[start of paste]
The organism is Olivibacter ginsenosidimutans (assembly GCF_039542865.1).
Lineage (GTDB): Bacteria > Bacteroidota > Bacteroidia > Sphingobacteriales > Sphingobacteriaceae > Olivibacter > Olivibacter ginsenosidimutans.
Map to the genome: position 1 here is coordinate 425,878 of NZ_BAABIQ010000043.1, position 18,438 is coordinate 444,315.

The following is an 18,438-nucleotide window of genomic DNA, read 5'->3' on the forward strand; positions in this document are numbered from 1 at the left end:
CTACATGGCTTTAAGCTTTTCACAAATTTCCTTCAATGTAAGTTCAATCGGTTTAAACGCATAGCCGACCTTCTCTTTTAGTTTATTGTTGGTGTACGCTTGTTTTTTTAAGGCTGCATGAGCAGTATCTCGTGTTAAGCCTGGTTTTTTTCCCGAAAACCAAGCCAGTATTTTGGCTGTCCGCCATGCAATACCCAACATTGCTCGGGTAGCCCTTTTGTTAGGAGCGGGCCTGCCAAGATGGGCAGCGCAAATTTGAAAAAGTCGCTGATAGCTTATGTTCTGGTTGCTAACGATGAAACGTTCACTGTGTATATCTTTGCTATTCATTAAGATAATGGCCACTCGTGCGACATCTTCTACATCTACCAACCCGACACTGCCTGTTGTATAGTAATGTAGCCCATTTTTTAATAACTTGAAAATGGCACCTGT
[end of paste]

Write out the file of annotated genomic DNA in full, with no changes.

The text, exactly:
The organism is Olivibacter ginsenosidimutans (assembly GCF_039542865.1).
Lineage (GTDB): Bacteria > Bacteroidota > Bacteroidia > Sphingobacteriales > Sphingobacteriaceae > Olivibacter > Olivibacter ginsenosidimutans.
Map to the genome: position 1 here is coordinate 425,878 of NZ_BAABIQ010000043.1, position 18,438 is coordinate 444,315.

The following is an 18,438-nucleotide window of genomic DNA, read 5'->3' on the forward strand; positions in this document are numbered from 1 at the left end:
CTACATGGCTTTAAGCTTTTCACAAATTTCCTTCAATGTAAGTTCAATCGGTTTAAACGCATAGCCGACCTTCTCTTTTAGTTTATTGTTGGTGTACGCTTGTTTTTTTAAGGCTGCATGAGCAGTATCTCGTGTTAAGCCTGGTTTTTTTCCCGAAAACCAAGCCAGTATTTTGGCTGTCCGCCATGCAATACCCAACATTGCTCGGGTAGCCCTTTTGTTAGGAGCGGGCCTGCCAAGATGGGCAGCGCAAATTTGAAAAAGTCGCTGATAGCTTATGTTCTGGTTGCTAACGATGAAACGTTCACTGTGTATATCTTTGCTATTCATTAAGATAATGGCCACTCGTGCGACATCTTCTACATCTACCAACCCGACACTGCCTGTTGTATAGTAATGTAGCCCATTTTTTAATAACTTGAAAATGGCACCTGT